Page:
AMSTERDAM - The Netherlands' e600 billion ($650 billion) pensions industry is widely considered the benchmark for pension provision in Europe, but its star may be waning.
Some of the country's largest and most respected plans - such as the €135.5 billion Stichting Pensioenfond ABP, Heerlen, and the e11.7 billion Bedrijfstakpensioenfonds Metalektro (PME), Schiphol - are insufficiently funded by government standards and have had to implement recovery plans approved by the pension regulator.
To cope with the pressure of losses, more pension funds are in the process of abandoning balanced mandates, boosting their allocations to fixed income, diversifying their fixed-income holdings to include such vehicles as high-yield bonds, and hiring managers to actively manage the allocations.
Industry experts say large and small pension plans are under considerable pressure from:
* stricter funding and reserve requirements introduced late last year;
* a second year of negative investment returns; and
* poor performance by balanced managers.
Brink of changing
"Pension funds are on the brink of changing. We have not seen so many benchmark and manager changes yet, but after the investment results of 2002 are presented to the (plans') boards, we would expect to see some changes," said Robert Rijlaarsdam, general manager of The WM Co., Amsterdam.
Industry experts expect local pension plans to begin increasing their fixed-income allocations this year to improve their funding positions.
Most recent figures from WM show typical fixed-income allocations at 44% of total assets as of Dec. 30, 2001. That exposure is estimated to have increased to around 50% as of Dec. 30, 2002, although exact figures are not yet available.
Consultants say a number of plans are reluctant to abandon the equity markets despite poor returns. But they expect plan executives to begin diversifying their fixed-income portfolios and rummage in the high-yield bond markets for improved yields.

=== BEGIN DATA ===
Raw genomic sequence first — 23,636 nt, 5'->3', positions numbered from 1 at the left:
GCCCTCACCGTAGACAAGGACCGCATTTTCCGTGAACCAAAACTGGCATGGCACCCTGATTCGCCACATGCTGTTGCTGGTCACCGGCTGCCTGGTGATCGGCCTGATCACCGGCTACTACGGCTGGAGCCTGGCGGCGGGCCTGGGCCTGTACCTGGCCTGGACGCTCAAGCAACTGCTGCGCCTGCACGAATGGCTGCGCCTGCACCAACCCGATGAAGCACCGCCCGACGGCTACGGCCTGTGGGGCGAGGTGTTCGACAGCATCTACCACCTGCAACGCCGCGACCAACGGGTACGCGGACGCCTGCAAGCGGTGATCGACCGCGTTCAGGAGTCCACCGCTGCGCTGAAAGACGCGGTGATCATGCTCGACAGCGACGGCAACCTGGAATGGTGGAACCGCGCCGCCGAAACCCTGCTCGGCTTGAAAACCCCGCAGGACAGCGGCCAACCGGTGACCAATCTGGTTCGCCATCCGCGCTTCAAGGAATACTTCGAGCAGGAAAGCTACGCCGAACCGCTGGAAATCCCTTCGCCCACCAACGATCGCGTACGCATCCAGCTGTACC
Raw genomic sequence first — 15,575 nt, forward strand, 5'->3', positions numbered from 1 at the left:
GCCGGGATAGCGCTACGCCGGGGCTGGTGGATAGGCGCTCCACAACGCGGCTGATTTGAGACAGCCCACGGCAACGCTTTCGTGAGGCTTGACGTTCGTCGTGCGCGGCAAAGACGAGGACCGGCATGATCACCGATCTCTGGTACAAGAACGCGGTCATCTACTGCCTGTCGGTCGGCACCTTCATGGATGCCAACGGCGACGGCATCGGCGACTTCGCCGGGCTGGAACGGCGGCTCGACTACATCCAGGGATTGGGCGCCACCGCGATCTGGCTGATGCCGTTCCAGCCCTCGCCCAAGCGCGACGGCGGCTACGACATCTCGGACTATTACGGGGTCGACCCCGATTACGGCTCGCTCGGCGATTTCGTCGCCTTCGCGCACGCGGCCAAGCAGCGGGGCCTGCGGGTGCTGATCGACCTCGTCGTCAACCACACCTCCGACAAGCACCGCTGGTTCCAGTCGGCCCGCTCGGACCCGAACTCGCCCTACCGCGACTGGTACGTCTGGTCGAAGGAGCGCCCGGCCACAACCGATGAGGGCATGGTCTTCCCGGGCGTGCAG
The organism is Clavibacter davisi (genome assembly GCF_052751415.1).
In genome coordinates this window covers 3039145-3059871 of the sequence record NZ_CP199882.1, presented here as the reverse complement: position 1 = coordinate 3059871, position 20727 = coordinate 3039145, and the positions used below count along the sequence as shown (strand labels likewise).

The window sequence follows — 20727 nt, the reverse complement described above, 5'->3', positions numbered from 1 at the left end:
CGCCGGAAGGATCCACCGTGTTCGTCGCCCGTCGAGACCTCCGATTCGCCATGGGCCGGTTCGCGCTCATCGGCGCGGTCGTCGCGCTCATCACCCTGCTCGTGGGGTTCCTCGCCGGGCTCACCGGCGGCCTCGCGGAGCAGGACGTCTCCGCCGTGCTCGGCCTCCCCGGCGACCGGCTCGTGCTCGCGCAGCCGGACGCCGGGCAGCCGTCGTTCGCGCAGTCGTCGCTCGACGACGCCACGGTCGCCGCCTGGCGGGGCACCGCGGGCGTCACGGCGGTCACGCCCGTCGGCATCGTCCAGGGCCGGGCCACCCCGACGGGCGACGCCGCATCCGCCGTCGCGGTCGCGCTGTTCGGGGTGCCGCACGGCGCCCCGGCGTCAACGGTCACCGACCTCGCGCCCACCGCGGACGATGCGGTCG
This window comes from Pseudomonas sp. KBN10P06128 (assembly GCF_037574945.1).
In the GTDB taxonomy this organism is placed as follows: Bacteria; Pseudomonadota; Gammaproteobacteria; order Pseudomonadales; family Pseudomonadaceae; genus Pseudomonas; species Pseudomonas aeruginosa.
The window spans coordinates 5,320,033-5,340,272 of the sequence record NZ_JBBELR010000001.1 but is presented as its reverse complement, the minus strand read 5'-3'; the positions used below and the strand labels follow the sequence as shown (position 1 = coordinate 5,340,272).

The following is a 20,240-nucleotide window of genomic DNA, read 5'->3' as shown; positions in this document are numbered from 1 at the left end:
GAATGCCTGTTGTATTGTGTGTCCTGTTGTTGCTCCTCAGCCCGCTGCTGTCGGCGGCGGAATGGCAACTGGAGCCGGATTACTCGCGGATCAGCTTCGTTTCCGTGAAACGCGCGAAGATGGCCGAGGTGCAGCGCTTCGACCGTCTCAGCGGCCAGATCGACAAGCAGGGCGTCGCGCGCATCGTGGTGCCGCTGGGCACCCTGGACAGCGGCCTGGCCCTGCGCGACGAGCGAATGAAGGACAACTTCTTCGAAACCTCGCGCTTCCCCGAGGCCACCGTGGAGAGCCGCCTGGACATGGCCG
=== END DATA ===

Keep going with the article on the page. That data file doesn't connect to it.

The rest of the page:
Over the next few months, PME will invest 10% of plan assets in non-investment-grade credits and emerging markets bonds to improve returns, according to Managing Director Roland Van Den Brink.
In September, the Dutch pension regulator Pensioen & Verzekeringskamer (PVK), Apeldoorn, introduced new solvency and funding rules (Pensions & Investments, Oct. 14, 2002).
The new rules require local pension plans to move to 105% funding by the end of this year and within the next two to eight years to build up reserves capable of absorbing a 40% fall in equity portfolios relative to the highest price of the past four years. The PVK has also put a cap of 3% on pension plans' equity risk premium assumptions.
Funded ratio declines
ABP, the plan for Dutch civil servants, announced last month it had a funded ratio of 103% as of Dec. 31, 2002, considerably below the 122% ratio as of Dec. 31, 2001 (see related story on page 12). PME has a funding level of 101%. Both plans submitted recovery plans to the PVK.
Local sources say it is a considerable embarrassment for the Dutch government to have its own employees' pension plan in funding difficulties.